• Biden's campaign is ready for the fight. "We know folks are going to want to take shots. He's fully prepared to talk about all of his record," said a senior Biden campaign official. “He’s not going to let his record be mischaracterized.”

Several people Axios spoke with drooled over the optics of Biden standing squarely between Harris and Booker on the debate stage. They're "two African American rising stars who represent the future of the party and Biden very much represents the past," said Democratic strategist Don Calloway.

Between the lines: Dems are in survival mode right now. The increased qualification threshold for the September debates makes next week a do-or-die moment for a lot of underperforming campaigns.

Being on stage with 9 other people doesn't help, either. So they've got to be prepared to attack and fight back.

  • "You don’t want to look like a Beto or a Biden the last time around," said a 2020 campaign aide. "You don’t want to be caught flat-footed. That would be a losing situation."

Yes, but: Some worry that "if everyone is going to pile on [Biden], then it looks like he’s getting bullied and voters might think that’s rude," said another presidential campaign aide. "You can’t go after him on every question; there has to be a delicate balance that every candidate takes."

Editor’s note: This story has been corrected to reflect that newspapers.com does allow users to make their saved clippings private if they change their settings.

Go deeper

2 hours ago - Politics & Policy

Scoop: Beto plans Texas comeback in governor's race

Former U.S. Rep. Beto O'Rourke speaks during the Georgetown to Austin March for Democracy rally on July 31, 2021 in Austin, Texas. (Photo by Brandon Bell/Getty Images)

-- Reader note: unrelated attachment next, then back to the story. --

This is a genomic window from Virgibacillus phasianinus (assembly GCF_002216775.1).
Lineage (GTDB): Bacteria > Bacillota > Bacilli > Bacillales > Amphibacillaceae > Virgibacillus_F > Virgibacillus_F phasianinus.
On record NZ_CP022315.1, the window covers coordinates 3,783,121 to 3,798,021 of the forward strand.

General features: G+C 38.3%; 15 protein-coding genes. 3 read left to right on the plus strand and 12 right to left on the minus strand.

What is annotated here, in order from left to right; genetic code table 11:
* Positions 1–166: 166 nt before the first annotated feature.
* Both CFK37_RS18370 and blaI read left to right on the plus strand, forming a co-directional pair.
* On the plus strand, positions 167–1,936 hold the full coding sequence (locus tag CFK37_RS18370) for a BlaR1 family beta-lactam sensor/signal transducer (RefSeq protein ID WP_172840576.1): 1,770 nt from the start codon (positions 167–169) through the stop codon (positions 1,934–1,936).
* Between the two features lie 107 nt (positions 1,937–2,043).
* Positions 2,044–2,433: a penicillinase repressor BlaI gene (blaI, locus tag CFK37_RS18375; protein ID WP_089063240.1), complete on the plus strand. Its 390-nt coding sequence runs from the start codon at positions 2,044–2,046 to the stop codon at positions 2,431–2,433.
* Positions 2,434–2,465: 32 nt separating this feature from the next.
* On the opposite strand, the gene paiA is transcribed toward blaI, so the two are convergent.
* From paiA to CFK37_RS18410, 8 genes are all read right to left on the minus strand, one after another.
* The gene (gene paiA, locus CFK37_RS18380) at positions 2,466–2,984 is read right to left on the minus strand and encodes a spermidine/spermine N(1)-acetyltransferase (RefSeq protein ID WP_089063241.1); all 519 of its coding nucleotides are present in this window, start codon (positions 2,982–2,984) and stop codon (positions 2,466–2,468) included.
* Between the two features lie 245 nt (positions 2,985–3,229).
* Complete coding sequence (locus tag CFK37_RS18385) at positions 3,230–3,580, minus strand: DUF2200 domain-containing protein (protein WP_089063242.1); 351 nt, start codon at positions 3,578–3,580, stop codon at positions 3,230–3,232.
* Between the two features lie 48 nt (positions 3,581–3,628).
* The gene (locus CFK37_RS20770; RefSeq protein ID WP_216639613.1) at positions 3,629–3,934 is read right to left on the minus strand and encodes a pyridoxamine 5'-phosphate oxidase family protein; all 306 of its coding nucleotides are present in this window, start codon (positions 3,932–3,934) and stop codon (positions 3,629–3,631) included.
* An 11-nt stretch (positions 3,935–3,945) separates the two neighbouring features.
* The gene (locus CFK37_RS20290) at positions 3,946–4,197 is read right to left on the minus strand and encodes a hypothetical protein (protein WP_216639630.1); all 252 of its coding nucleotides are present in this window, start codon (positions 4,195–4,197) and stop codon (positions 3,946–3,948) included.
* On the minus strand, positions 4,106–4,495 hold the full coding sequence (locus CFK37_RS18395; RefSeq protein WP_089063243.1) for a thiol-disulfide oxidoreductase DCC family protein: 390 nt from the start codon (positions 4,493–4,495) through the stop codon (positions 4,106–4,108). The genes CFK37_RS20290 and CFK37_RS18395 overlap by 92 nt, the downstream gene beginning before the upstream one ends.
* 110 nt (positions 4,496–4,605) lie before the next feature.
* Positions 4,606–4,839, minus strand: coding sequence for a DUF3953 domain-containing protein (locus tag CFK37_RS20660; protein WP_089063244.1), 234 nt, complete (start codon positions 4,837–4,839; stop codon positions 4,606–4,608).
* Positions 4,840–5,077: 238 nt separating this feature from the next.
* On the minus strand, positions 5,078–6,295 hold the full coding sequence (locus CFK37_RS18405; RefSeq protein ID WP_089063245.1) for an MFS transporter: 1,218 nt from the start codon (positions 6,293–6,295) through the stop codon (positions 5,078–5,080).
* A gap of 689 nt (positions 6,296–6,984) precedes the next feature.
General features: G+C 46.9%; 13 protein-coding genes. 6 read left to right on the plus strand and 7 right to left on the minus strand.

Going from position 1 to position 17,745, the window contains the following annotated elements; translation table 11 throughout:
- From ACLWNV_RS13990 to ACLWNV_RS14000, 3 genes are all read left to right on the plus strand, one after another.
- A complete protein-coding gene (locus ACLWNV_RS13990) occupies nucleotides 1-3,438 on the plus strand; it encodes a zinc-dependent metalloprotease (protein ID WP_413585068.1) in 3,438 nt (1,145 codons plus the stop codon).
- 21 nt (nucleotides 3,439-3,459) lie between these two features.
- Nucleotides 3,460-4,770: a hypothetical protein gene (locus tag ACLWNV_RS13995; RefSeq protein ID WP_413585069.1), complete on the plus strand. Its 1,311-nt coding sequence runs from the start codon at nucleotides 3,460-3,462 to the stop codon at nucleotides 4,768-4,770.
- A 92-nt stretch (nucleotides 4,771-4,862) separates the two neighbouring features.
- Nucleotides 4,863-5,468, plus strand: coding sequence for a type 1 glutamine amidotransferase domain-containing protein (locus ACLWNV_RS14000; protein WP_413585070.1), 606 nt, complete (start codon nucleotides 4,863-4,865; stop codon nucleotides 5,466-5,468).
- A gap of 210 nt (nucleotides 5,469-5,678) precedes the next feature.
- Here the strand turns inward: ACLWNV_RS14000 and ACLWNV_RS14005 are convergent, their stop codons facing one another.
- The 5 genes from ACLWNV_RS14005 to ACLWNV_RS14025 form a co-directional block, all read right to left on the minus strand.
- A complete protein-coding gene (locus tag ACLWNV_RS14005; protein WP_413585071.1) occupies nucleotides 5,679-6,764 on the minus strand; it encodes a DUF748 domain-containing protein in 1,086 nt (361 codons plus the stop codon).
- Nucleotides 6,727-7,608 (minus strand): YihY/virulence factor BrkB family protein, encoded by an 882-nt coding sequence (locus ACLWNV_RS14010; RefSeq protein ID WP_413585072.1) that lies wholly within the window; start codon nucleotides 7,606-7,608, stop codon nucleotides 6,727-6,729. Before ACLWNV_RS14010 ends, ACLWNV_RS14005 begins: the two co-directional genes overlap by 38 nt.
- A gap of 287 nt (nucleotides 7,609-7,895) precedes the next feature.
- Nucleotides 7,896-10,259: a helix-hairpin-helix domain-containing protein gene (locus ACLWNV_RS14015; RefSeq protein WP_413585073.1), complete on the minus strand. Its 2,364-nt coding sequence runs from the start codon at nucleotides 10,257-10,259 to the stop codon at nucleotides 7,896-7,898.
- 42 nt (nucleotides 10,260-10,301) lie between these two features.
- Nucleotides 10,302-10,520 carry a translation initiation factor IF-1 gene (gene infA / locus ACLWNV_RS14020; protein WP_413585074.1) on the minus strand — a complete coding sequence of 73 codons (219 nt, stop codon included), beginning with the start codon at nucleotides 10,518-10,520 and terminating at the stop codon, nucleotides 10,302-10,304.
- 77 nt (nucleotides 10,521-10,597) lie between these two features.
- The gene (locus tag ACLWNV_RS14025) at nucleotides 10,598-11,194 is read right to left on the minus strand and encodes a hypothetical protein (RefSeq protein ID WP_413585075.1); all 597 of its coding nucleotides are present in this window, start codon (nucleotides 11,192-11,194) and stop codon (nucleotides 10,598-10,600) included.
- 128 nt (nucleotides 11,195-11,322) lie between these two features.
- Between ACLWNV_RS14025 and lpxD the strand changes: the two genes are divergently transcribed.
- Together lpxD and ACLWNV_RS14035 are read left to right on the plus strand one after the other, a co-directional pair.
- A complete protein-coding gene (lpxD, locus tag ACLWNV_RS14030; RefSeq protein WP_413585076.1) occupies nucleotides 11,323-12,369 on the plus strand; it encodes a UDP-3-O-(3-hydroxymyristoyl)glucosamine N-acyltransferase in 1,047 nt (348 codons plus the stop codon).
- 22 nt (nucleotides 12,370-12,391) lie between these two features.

Former Rep. Beto O’Rourke is preparing to run for governor of Texas in 2022, with an announcement expected later this year, Texas political operatives tell Axios.

Why it matters: O'Rourke's entry would give Democrats a high-profile candidate with a national fundraising network to challenge Republican Gov. Greg Abbott — and give O’Rourke, a former three-term congressman from El Paso and 2020 presidential candidate and voting rights activist, a path to a political comeback.

Texas doctor says he performed an abortion in violation of state law

Pro-choice protesters march down Congress Avenue and back to the Texas state capitol in Austin, Tx in July 2021. Photo: Erich Schlegel/Getty Images

A Texas doctor disclosed in an op-ed in the Washington Post Saturday that he has performed an abortion in violation of the state's restrictive new abortion law, which effectively bans the procedure after six weeks.

Why it matters: Alan Braid's op-ed is a direct disclosure that will very likely result in legal action, thereby setting it up as a potential test case for how the abortion ban will be litigated, notes the New York Times.

Mike Allen, author of AM
4 hours ago - Technology

Axios interview: Facebook to try for more transparency

Nick Clegg last year. Photo: Matthew Sobocinski/USA Today via Reuters

Nick Clegg, Facebook's vice president of global affairs, tells me the company will try to provide more data to outside researchers to scrutinize the health of activity on Facebook and Instagram, following The Wall Street Journal's brutal look at internal documents.

Driving the news: Clegg didn't say that in his public response to the series. So I called him to push for what Facebook will actually do differently given the new dangers raised by The Journal.